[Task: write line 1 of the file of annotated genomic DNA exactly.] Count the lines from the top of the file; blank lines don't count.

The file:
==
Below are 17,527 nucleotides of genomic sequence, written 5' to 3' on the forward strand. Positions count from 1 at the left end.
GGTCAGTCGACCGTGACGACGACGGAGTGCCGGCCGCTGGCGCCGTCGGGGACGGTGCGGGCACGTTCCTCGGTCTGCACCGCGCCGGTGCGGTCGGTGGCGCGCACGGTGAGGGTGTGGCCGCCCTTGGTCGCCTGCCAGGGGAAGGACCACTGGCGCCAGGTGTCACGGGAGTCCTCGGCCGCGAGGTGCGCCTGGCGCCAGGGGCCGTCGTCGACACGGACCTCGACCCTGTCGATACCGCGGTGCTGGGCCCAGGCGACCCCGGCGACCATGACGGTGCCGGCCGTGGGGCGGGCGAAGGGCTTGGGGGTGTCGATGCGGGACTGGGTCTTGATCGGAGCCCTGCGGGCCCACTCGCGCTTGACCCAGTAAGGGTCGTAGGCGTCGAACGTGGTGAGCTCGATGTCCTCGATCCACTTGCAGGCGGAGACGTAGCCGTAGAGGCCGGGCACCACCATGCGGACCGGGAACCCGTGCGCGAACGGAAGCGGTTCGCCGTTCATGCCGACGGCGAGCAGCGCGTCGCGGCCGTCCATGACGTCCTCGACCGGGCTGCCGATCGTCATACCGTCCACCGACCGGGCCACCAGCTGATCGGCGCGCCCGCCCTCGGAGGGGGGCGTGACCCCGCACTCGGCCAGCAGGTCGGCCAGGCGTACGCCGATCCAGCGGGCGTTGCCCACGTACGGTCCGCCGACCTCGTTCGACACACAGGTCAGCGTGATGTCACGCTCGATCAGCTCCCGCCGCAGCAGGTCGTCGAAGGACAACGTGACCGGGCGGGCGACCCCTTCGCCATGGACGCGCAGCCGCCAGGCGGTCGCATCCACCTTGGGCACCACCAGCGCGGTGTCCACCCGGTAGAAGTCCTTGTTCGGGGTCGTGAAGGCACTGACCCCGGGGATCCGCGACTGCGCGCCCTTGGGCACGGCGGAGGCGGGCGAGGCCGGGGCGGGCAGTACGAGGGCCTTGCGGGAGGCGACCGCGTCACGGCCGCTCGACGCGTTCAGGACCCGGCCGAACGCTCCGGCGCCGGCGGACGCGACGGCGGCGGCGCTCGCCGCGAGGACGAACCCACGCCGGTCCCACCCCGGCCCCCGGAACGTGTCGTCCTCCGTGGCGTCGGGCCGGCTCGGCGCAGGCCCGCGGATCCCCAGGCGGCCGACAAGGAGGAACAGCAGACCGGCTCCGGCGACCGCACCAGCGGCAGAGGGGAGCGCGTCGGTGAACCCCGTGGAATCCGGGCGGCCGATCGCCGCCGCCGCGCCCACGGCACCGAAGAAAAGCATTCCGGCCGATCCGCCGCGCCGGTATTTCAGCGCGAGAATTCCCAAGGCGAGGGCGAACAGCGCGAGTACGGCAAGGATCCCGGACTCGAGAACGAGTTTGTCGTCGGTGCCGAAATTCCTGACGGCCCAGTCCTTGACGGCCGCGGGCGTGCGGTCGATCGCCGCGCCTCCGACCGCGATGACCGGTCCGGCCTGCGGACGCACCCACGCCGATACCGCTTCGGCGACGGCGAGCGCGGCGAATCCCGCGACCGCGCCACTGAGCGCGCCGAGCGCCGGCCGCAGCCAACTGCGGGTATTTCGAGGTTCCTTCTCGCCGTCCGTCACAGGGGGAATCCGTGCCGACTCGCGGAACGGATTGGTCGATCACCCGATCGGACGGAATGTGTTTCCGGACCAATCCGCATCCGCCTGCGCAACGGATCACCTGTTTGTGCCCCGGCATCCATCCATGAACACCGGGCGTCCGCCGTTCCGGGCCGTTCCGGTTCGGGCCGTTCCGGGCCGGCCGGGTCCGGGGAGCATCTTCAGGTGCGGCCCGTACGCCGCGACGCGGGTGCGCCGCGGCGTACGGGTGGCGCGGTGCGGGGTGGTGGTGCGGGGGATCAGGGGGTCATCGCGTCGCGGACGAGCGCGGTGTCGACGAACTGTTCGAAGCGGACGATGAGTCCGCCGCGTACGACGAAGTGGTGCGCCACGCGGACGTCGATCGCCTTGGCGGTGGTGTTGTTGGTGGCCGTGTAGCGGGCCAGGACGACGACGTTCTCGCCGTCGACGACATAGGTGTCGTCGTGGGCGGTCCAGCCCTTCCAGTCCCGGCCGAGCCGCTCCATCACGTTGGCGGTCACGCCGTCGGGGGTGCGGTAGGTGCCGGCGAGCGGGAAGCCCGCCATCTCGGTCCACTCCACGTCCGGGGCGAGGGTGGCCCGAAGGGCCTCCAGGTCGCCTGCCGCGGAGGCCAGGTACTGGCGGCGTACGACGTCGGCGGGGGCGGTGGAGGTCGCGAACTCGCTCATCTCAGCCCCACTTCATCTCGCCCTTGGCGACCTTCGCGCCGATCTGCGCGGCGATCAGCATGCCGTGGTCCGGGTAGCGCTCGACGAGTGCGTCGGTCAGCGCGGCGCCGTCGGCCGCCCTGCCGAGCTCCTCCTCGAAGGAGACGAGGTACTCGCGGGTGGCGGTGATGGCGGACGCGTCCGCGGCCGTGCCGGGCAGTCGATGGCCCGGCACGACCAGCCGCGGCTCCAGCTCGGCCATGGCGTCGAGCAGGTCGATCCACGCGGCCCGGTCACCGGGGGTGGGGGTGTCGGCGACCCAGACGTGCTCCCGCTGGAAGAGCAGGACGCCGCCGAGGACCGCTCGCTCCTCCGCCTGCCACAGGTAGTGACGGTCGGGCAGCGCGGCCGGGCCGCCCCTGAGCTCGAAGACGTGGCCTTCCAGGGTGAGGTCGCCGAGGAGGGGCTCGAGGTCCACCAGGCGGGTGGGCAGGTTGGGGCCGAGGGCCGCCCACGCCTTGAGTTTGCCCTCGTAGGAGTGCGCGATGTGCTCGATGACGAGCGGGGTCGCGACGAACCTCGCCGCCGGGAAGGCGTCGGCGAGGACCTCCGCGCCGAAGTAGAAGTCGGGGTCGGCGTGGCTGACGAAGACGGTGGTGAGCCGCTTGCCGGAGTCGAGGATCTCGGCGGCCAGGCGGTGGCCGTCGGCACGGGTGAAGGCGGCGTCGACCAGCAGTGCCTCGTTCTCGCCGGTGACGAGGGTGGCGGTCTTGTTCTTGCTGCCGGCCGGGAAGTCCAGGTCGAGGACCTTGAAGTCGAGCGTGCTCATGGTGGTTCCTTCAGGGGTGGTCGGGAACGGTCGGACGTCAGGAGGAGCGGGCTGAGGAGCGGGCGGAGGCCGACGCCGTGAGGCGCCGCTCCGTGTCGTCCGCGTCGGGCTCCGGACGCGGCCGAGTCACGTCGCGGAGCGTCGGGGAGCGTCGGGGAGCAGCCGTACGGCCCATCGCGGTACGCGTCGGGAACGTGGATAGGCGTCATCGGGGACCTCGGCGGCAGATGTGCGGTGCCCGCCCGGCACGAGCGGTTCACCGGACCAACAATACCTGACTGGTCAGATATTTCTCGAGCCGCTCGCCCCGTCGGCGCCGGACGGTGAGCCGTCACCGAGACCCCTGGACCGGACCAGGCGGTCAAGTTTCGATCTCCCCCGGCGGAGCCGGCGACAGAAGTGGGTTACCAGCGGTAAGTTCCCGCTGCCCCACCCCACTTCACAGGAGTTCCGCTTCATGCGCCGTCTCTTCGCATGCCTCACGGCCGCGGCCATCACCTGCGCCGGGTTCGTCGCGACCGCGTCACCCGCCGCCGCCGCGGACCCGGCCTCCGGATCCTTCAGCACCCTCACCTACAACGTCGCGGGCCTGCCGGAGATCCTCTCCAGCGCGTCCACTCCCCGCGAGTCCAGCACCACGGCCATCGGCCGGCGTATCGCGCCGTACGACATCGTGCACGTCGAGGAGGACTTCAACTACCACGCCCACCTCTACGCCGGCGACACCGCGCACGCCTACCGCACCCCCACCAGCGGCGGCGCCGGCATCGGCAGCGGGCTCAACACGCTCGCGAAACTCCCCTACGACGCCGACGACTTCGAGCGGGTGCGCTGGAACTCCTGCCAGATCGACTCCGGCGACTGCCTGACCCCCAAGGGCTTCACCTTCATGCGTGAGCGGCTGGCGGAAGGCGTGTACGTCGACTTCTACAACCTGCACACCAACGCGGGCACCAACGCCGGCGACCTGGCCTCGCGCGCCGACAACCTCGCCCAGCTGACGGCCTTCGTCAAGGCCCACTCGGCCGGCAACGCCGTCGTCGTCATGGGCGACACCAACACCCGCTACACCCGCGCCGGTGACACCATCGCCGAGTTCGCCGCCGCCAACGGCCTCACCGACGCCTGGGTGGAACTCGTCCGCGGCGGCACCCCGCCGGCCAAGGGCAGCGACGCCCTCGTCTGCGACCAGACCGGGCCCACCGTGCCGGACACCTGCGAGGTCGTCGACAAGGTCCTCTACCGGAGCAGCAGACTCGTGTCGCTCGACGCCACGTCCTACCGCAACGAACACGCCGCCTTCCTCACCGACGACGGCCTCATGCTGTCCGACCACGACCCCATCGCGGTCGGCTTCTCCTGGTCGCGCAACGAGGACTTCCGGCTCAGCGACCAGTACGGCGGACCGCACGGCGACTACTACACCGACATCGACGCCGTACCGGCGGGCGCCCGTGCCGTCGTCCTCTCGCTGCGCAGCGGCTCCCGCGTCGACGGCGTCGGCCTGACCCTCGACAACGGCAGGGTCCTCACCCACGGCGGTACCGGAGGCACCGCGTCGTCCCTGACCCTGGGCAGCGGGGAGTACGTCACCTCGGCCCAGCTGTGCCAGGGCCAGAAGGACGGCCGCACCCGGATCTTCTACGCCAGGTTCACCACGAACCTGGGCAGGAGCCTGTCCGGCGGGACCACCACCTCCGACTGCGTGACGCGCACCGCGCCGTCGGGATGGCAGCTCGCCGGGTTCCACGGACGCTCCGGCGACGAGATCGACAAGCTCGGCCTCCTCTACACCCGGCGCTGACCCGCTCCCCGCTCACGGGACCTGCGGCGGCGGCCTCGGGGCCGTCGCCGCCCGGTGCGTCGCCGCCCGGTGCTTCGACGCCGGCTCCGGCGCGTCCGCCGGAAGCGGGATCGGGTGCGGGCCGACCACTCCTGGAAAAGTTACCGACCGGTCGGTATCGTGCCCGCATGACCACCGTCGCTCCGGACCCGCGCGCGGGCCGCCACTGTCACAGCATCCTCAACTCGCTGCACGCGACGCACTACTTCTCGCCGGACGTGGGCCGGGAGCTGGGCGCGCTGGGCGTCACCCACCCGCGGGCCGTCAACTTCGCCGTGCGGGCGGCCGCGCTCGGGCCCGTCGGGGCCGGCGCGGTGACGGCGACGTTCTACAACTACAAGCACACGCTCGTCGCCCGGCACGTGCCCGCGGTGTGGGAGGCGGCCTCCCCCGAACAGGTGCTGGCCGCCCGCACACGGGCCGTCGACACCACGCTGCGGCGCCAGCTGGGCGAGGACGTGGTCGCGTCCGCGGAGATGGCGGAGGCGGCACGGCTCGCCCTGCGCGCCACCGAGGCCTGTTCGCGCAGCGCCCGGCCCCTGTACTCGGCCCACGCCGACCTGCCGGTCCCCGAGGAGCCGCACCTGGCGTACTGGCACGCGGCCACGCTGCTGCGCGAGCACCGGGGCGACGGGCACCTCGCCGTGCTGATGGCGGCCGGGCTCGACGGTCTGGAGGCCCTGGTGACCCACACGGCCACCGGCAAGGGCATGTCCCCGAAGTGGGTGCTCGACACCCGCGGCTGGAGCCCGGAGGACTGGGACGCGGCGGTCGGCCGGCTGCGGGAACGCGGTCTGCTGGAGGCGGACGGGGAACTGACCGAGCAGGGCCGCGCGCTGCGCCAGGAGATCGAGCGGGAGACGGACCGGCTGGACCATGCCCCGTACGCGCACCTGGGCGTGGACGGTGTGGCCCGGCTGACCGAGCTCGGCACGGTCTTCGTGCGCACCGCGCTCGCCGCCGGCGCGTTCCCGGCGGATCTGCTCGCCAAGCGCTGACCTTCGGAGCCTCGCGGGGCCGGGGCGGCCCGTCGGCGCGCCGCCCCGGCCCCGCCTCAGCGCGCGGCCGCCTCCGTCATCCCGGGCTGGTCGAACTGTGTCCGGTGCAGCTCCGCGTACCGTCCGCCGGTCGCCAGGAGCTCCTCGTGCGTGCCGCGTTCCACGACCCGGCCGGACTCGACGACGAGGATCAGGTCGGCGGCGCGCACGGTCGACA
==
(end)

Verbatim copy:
Below are 17,527 nucleotides of genomic sequence, written 5' to 3' on the forward strand. Positions count from 1 at the left end.